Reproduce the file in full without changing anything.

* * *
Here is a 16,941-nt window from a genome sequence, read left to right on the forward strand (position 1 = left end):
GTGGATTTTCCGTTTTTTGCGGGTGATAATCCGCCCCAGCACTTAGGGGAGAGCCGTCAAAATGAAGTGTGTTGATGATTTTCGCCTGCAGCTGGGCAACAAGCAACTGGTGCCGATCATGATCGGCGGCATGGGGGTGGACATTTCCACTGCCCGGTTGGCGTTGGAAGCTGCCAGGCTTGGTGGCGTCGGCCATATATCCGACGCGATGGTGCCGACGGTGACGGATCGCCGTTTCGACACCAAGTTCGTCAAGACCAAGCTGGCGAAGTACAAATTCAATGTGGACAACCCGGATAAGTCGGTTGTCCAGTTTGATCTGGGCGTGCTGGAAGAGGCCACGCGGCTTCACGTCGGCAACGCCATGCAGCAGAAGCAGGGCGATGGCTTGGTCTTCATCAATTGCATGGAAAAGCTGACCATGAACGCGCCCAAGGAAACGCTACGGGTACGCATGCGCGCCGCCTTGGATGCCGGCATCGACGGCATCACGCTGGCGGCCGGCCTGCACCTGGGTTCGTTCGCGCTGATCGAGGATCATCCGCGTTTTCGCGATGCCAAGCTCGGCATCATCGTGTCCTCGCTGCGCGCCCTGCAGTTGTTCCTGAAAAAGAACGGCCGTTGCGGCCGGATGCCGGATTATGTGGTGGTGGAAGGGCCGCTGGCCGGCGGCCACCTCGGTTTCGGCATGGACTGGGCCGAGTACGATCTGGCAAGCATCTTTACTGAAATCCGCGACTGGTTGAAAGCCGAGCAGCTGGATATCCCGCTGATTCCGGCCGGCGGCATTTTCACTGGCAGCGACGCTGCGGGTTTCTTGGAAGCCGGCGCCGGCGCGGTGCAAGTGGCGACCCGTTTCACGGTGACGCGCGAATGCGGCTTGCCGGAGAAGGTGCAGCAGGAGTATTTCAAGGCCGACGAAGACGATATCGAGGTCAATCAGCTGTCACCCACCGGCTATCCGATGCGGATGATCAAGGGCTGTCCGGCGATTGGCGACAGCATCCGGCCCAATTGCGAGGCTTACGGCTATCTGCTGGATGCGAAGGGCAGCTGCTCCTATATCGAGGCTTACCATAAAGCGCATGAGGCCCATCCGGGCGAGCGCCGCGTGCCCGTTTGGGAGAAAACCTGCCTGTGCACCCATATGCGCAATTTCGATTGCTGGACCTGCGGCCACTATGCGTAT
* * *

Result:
Here is a 16,941-nt window from a genome sequence, read left to right on the forward strand (position 1 = left end):
GTGGATTTTCCGTTTTTTGCGGGTGATAATCCGCCCCAGCACTTAGGGGAGAGCCGTCAAAATGAAGTGTGTTGATGATTTTCGCCTGCAGCTGGGCAACAAGCAACTGGTGCCGATCATGATCGGCGGCATGGGGGTGGACATTTCCACTGCCCGGTTGGCGTTGGAAGCTGCCAGGCTTGGTGGCGTCGGCCATATATCCGACGCGATGGTGCCGACGGTGACGGATCGCCGTTTCGACACCAAGTTCGTCAAGACCAAGCTGGCGAAGTACAAATTCAATGTGGACAACCCGGATAAGTCGGTTGTCCAGTTTGATCTGGGCGTGCTGGAAGAGGCCACGCGGCTTCACGTCGGCAACGCCATGCAGCAGAAGCAGGGCGATGGCTTGGTCTTCATCAATTGCATGGAAAAGCTGACCATGAACGCGCCCAAGGAAACGCTACGGGTACGCATGCGCGCCGCCTTGGATGCCGGCATCGACGGCATCACGCTGGCGGCCGGCCTGCACCTGGGTTCGTTCGCGCTGATCGAGGATCATCCGCGTTTTCGCGATGCCAAGCTCGGCATCATCGTGTCCTCGCTGCGCGCCCTGCAGTTGTTCCTGAAAAAGAACGGCCGTTGCGGCCGGATGCCGGATTATGTGGTGGTGGAAGGGCCGCTGGCCGGCGGCCACCTCGGTTTCGGCATGGACTGGGCCGAGTACGATCTGGCAAGCATCTTTACTGAAATCCGCGACTGGTTGAAAGCCGAGCAGCTGGATATCCCGCTGATTCCGGCCGGCGGCATTTTCACTGGCAGCGACGCTGCGGGTTTCTTGGAAGCCGGCGCCGGCGCGGTGCAAGTGGCGACCCGTTTCACGGTGACGCGCGAATGCGGCTTGCCGGAGAAGGTGCAGCAGGAGTATTTCAAGGCCGACGAAGACGATATCGAGGTCAATCAGCTGTCACCCACCGGCTATCCGATGCGGATGATCAAGGGCTGTCCGGCGATTGGCGACAGCATCCGGCCCAATTGCGAGGCTTACGGCTATCTGCTGGATGCGAAGGGCAGCTGCTCCTATATCGAGGCTTACCATAAAGCGCATGAGGCCCATCCGGGCGAGCGCCGCGTGCCCGTTTGGGAGAAAACCTGCCTGTGCACCCATATGCGCAATTTCGATTGCTGGACCTGCGGCCACTATGCGTAT